Sunday, May 27, 2018
Letters To The Editor

Sunday's letters: To get results, start young

Push to close learning gap, Lifelines for poor children and Public policies made to fit people | Sept. 22

Early learning yields best results

Superintendent Mike Grego and the Pinellas County School Board, while striving mightily to overcome achievement gaps in the academic outcomes of impoverished (not just African-American) students, are spinning their wheels.

Kids raised in poverty walk into class on the first day of kindergarten 30 million "heard" words behind their middle- and upper-income classmates. This "word poverty," in a learning system where reading to learn is the norm, is irretrievable. Advanced classes, prep programs, tutors, afterschool and summer sessions, parent meetings, mentoring and so on cannot fill the gap. It's like a calcium deficiency in infancy — the bones grow weakly and the adult has a permanent and visible disfigurement.

Some folks wish to point fingers at parents. But most people raising children in poverty grew up the same way, arriving in school so far behind that catching up was already a lost cause. Racing to win is daunting at the least, impossible at the most, when you begin (through no fault of your own) miles behind the starting line.

A truly innovative approach would be for the Pinellas County school system to take responsibility for kids who aren't in school yet: the 0-5-year-old children who will be dropping out and flunking out 10 to 15 years on. Join, not in theory, but financially, with the Juvenile Welfare Board, Early Learning Coalition, Healthy Families and other preschool initiatives to start at birth (not at five years of age) to eradicate this inequality.

Difficult; maybe. Impossible; not at all. Witness the Perry Preschool Project and the Carolina Abecedarian Project, both cited in James Heckman's article. These programs have produced measurable and lasting improvements in character skills, educational attainment and employment after high school.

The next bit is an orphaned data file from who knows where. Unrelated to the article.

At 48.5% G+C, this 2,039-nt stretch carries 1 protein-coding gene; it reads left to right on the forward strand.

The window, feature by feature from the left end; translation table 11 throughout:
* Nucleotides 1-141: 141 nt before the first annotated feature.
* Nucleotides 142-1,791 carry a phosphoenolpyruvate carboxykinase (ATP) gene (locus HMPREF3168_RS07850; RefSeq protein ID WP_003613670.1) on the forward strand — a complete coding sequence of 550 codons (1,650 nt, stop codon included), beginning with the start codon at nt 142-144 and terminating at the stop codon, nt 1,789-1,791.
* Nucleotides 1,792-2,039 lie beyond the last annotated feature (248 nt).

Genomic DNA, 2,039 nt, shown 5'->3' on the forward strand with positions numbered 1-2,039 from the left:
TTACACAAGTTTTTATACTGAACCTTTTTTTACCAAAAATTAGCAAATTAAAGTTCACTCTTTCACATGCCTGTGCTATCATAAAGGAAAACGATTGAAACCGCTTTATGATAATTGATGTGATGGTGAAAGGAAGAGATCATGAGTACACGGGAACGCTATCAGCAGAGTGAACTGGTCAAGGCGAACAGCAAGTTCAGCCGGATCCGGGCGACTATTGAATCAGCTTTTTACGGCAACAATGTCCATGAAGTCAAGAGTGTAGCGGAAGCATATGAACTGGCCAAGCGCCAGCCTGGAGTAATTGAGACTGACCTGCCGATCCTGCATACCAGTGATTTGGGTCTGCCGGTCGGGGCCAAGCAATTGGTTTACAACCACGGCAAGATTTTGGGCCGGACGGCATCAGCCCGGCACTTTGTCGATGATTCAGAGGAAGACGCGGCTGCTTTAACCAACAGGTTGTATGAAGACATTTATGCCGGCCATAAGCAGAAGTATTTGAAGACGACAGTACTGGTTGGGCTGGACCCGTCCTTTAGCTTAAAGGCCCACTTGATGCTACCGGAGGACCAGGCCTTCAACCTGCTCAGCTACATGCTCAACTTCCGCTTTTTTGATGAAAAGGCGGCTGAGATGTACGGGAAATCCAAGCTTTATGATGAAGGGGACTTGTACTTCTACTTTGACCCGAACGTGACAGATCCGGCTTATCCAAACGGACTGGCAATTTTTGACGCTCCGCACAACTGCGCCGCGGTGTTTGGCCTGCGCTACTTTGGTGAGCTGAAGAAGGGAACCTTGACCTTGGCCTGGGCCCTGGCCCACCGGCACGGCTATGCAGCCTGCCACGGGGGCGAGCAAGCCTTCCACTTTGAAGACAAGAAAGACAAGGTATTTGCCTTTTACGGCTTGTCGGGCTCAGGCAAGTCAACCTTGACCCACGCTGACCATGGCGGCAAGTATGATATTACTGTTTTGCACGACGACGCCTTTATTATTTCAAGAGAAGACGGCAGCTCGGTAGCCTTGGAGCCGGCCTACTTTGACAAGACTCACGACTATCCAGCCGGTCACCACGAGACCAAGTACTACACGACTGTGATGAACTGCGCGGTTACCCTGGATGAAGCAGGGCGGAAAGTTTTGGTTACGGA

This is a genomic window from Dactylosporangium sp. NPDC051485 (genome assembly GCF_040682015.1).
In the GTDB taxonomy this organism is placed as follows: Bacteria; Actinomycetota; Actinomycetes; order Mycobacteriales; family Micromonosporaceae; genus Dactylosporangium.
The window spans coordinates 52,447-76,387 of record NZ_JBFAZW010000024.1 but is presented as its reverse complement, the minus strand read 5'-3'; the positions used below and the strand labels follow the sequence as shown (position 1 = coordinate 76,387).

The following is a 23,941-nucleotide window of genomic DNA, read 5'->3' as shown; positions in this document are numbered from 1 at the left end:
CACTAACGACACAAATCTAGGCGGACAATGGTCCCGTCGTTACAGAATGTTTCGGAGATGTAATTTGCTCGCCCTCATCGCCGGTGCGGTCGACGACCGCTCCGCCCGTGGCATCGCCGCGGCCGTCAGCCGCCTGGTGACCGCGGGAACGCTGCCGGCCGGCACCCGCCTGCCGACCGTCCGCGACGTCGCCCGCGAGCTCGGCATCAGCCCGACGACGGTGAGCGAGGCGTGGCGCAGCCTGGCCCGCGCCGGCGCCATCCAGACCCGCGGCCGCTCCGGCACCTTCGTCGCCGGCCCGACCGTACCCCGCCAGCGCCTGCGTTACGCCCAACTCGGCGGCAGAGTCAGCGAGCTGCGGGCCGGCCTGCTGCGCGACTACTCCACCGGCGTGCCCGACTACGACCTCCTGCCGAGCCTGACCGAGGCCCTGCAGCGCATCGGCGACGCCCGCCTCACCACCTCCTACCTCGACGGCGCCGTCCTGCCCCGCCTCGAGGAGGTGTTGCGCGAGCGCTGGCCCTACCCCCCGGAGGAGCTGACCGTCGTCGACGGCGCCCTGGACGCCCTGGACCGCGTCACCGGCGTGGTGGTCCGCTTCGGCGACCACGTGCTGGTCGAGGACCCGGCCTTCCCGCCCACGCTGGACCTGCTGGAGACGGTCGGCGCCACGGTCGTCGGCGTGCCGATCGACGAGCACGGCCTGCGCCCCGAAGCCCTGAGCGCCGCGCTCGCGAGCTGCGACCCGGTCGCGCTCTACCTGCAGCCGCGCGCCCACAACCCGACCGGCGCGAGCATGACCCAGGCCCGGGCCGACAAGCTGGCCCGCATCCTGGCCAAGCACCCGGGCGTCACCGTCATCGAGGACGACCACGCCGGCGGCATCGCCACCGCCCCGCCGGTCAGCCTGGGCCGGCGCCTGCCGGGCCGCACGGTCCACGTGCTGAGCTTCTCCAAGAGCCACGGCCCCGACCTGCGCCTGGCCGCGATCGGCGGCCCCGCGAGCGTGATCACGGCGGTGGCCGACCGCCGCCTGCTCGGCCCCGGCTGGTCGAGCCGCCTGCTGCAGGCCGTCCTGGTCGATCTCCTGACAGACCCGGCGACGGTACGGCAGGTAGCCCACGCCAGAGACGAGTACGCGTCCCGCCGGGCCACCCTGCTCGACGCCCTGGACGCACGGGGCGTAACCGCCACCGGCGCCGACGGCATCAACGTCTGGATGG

It could be the way to stop skidding in place and start gaining educational traction.

Juliana Menke, St. Petersburg

They should know better | Sept. 25, editorial

Echoes of Medicare debate

The fevered thrusts of the GOP against Obamacare — Sen. Ted Cruz's speechmaking and misinformation from many sources — have an interesting parallel in the passage of Medicare in 1965. President Lyndon Johnson signed the bill after John Kennedy introduced it before his assassination. It was met with the very same opposition as Obamacare. Prominent Republicans excoriated it as "socialized medicine," "not fiscally prudent," endangering capitalism by the concept of health care as a right, not a privilege, and a "battle for the American way of life."

Medicare has worked beautifully for nearly five decades, and our seniors would fight you if you touched it.

So will it be with Obamacare. Very soon the ugly shouting will die down, and Obamacare will be a blessing to so many Americans.

Lorraine Madison, St. Petersburg

One of the worst leaders

It's the Times that "should know better." Your editorial is typical. These are honorable men trying to do what's right for the country by not converting to a socialistic country. The fact that they are challenging legislation that will put the country in further debt and cost people much more than they expect is the honorable thing to do.

It is the Times that is dishonorable, supporting a president who will go down as the worst in history, and his stooges, Nancy Pelosi and Harry Reid.

This administration has lied to the people (Bengahzi), committed gross felonies by spying on its population and reporters, using the IRS to intimidate people and organizations, and has acted as a dictator by executive order rather get approval from Congress as he is supposed to do.

Bruce Harting, Clearwater

Cruz done, debate begins | Sept. 26

In time, we'll like it

Finally, Ted Cruz admits what every American, even Sean Hannity, already knew: that once Obamacare is fully implemented, more than enough Americans are going to like it to ensure it's never repealed.

I was under the impression that this is what our elected officials are supposed to do: pass legislation that the majority like. You know, things like clean air and water standards, rebuilding a crumbling infrastructure, a fair tax code, food and drug safety laws, regulation of Wall Street and big corporations, an unencumbered education system, and higher education without fear of bankruptcy.